How much have we learned since 9-11?

By MARY ANN SORRENTINO  |  January 14, 2009

When Israel launched recent attacks against Palestinian foes, killing hundreds, president-elect Obama and others repeated the familiar mantra of pro-Israel support, decrying Hamas and citing Israel's right to self-defense, ignoring how dead children, on both sides, know no politics.

Washington is motivated more by the economics and politics of war than by the promise of peace. Even when Jewish scholars find fault with Israel on occasion, US support of raids and rocket attacks remains unwavering.

Meanwhile, more than seven years after 9/11, our nation still fans the rage of those disposed to hate us by refusing to address this blind spot. When allies protest possible injustices against Palestinians (as Europeans did by the thousands last week), we remain silent.

Fifty-two percent of Muslims worldwide are said to be below the age of 20. The non-Muslim world, conversely, is top-heavy with elders. We may soon just not have the stamina to support the myth that America knows best, loves peace, and defends human rights around the globe without prejudice.

Last week, I visited St. Paul's Church, next to Ground Zero, in New York City. This house of worship served as a refuge for rescuers and the rescued in the horror of 9/11. Not a window cracked even though it was surrounded by hell.

A message of encouragement for New Yorkers, from Oklahoma City sympathizers, still hangs above the altar. A cot, like the many brought in for those needing rest from death and destruction, embodies the genuine shock and awe of that day. I wept — not only for those lost at Ground Zero — but also for how little we have learned.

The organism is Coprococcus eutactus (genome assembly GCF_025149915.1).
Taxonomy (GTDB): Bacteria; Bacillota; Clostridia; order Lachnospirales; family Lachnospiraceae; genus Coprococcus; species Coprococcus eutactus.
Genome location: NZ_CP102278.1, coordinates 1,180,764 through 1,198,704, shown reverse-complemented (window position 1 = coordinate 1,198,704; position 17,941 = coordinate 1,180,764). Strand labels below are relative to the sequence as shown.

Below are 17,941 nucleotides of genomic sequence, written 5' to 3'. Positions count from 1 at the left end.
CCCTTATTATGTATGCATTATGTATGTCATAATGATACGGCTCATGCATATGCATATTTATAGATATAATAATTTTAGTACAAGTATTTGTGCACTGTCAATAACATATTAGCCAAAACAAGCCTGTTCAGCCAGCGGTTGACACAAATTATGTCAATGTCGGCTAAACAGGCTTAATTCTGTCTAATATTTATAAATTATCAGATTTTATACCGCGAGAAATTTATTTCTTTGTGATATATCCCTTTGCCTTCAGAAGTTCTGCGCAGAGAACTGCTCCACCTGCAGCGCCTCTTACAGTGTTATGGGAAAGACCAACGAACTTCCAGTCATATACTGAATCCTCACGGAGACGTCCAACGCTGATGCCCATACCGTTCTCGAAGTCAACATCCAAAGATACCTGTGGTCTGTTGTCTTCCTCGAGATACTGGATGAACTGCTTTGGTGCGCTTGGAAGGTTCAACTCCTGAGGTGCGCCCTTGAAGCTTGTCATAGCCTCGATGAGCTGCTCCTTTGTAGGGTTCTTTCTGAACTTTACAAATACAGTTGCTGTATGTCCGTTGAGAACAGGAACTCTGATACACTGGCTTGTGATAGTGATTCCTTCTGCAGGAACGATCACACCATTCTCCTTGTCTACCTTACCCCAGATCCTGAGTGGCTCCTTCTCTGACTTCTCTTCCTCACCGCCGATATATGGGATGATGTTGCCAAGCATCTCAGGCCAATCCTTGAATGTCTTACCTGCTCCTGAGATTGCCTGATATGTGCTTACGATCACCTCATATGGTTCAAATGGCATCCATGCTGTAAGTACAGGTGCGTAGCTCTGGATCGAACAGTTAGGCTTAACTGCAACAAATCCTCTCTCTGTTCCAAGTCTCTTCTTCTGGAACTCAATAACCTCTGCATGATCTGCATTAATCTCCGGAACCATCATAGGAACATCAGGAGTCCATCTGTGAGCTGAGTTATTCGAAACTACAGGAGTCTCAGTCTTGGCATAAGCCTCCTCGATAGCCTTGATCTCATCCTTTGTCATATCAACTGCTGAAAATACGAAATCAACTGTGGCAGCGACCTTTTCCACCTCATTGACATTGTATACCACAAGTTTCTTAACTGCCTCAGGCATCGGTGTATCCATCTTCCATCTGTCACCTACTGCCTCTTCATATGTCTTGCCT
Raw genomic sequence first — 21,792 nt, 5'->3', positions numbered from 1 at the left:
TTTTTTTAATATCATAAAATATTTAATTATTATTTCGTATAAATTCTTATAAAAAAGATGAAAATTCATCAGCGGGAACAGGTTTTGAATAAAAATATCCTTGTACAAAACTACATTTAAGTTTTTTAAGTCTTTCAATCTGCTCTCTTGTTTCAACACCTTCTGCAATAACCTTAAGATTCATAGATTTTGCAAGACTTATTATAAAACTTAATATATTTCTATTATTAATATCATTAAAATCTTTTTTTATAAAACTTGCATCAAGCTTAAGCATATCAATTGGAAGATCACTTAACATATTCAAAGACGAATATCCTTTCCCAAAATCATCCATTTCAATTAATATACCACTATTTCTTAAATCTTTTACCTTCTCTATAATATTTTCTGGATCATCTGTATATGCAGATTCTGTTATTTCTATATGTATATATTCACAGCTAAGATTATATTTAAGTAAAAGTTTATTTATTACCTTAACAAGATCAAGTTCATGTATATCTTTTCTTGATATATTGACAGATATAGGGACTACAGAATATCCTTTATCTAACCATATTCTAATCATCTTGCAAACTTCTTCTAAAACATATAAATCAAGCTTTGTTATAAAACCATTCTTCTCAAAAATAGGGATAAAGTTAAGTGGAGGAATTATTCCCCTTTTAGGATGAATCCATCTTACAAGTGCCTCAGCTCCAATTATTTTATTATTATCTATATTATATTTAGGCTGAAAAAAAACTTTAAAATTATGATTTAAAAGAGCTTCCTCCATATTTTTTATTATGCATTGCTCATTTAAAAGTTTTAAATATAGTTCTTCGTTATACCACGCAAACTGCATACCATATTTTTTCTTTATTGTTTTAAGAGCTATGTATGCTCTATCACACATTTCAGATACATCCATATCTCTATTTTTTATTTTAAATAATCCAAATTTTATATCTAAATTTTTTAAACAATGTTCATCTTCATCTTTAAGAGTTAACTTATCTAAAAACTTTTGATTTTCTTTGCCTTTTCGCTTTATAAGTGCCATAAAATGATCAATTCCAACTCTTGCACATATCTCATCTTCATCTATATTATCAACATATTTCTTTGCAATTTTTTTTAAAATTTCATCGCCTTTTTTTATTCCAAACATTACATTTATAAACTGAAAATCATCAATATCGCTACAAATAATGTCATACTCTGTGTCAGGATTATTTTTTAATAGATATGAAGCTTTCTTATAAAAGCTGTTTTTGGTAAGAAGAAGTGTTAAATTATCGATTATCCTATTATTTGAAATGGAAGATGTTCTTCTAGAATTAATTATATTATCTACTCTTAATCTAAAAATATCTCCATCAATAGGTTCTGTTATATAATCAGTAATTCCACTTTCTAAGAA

I cried mostly for the flicker of hope I thought I saw after November's election, blown out by the cold winds of Ground Zero and the possible consequences of the still-unresolved conflict in the Middle East.

Much as Americans support Israel's rightful determination to protect its hard-won homeland, no government is above occasional errors in judgment. Afghanistan and Iraq, meanwhile, suggest that no amount of American investment can resolve centuries-old religious differences.

St. Paul's peace cannot take root in a United States compromised by political greed, dishonesty, and xenophobia — just a few of our afflictions.

If Obama truly wants to be the president of all Americans, this would make him the president of Jews, Christians, Muslims, and atheists, too.

The "change" America wants to believe in includes movement away from business as usual — even when it may offend voters or donors unaccustomed to not having their way.

If we can't move in that direction, we may be condemned to repeat the sad lessons of a history — political, economic, and civic — we seem unwilling or unable to learn.

Related: What's wrong with the Palestinians' U.N. gambit, Obama's year two to-do's, Review: Miral, More more >
  Topics: News Features , Barack Obama, Barack Obama, U.S. Government,  More more >
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